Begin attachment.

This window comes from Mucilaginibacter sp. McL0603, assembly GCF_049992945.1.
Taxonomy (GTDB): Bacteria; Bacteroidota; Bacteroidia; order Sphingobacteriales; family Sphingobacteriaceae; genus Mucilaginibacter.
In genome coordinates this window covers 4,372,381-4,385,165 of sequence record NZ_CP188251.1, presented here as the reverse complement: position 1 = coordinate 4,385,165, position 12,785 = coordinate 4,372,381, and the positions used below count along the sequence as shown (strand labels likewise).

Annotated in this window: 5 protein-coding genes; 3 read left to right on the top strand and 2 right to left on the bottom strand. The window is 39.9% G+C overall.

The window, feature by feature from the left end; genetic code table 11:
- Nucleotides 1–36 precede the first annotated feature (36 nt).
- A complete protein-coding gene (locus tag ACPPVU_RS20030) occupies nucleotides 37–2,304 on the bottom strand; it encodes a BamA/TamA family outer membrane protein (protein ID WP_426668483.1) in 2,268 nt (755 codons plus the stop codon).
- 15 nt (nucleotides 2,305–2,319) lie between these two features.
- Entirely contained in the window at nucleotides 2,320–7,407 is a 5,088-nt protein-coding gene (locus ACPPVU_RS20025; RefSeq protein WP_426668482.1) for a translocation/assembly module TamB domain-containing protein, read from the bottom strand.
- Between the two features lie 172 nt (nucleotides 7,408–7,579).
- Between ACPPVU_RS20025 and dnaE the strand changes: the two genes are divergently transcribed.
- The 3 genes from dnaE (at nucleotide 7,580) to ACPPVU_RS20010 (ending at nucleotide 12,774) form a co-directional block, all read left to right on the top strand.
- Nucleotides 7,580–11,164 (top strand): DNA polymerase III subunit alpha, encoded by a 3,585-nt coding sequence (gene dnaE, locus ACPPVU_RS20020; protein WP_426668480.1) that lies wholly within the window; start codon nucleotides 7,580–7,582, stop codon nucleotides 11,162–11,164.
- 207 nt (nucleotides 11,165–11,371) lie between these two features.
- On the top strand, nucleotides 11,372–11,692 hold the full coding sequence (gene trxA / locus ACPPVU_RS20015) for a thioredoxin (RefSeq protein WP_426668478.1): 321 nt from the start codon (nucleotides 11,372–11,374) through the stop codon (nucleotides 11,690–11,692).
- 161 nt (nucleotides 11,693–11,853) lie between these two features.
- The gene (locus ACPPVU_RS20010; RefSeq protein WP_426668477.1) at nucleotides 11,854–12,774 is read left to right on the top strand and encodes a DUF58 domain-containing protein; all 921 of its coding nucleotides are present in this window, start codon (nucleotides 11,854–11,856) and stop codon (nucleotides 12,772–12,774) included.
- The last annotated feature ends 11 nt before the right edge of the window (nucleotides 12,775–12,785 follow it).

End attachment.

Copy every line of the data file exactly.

This window comes from Mucilaginibacter sp. McL0603, assembly GCF_049992945.1.
Taxonomy (GTDB): Bacteria; Bacteroidota; Bacteroidia; order Sphingobacteriales; family Sphingobacteriaceae; genus Mucilaginibacter.
In genome coordinates this window covers 4,372,381-4,385,165 of sequence record NZ_CP188251.1, presented here as the reverse complement: position 1 = coordinate 4,385,165, position 12,785 = coordinate 4,372,381, and the positions used below count along the sequence as shown (strand labels likewise).

Annotated in this window: 5 protein-coding genes; 3 read left to right on the top strand and 2 right to left on the bottom strand. The window is 39.9% G+C overall.

The window, feature by feature from the left end; genetic code table 11:
- Nucleotides 1–36 precede the first annotated feature (36 nt).
- A complete protein-coding gene (locus tag ACPPVU_RS20030) occupies nucleotides 37–2,304 on the bottom strand; it encodes a BamA/TamA family outer membrane protein (protein ID WP_426668483.1) in 2,268 nt (755 codons plus the stop codon).
- 15 nt (nucleotides 2,305–2,319) lie between these two features.
- Entirely contained in the window at nucleotides 2,320–7,407 is a 5,088-nt protein-coding gene (locus ACPPVU_RS20025; RefSeq protein WP_426668482.1) for a translocation/assembly module TamB domain-containing protein, read from the bottom strand.
- Between the two features lie 172 nt (nucleotides 7,408–7,579).
- Between ACPPVU_RS20025 and dnaE the strand changes: the two genes are divergently transcribed.
- The 3 genes from dnaE (at nucleotide 7,580) to ACPPVU_RS20010 (ending at nucleotide 12,774) form a co-directional block, all read left to right on the top strand.
- Nucleotides 7,580–11,164 (top strand): DNA polymerase III subunit alpha, encoded by a 3,585-nt coding sequence (gene dnaE, locus ACPPVU_RS20020; protein WP_426668480.1) that lies wholly within the window; start codon nucleotides 7,580–7,582, stop codon nucleotides 11,162–11,164.
- 207 nt (nucleotides 11,165–11,371) lie between these two features.
- On the top strand, nucleotides 11,372–11,692 hold the full coding sequence (gene trxA / locus ACPPVU_RS20015) for a thioredoxin (RefSeq protein WP_426668478.1): 321 nt from the start codon (nucleotides 11,372–11,374) through the stop codon (nucleotides 11,690–11,692).
- 161 nt (nucleotides 11,693–11,853) lie between these two features.
- The gene (locus ACPPVU_RS20010; RefSeq protein WP_426668477.1) at nucleotides 11,854–12,774 is read left to right on the top strand and encodes a DUF58 domain-containing protein; all 921 of its coding nucleotides are present in this window, start codon (nucleotides 11,854–11,856) and stop codon (nucleotides 12,772–12,774) included.
- The last annotated feature ends 11 nt before the right edge of the window (nucleotides 12,775–12,785 follow it).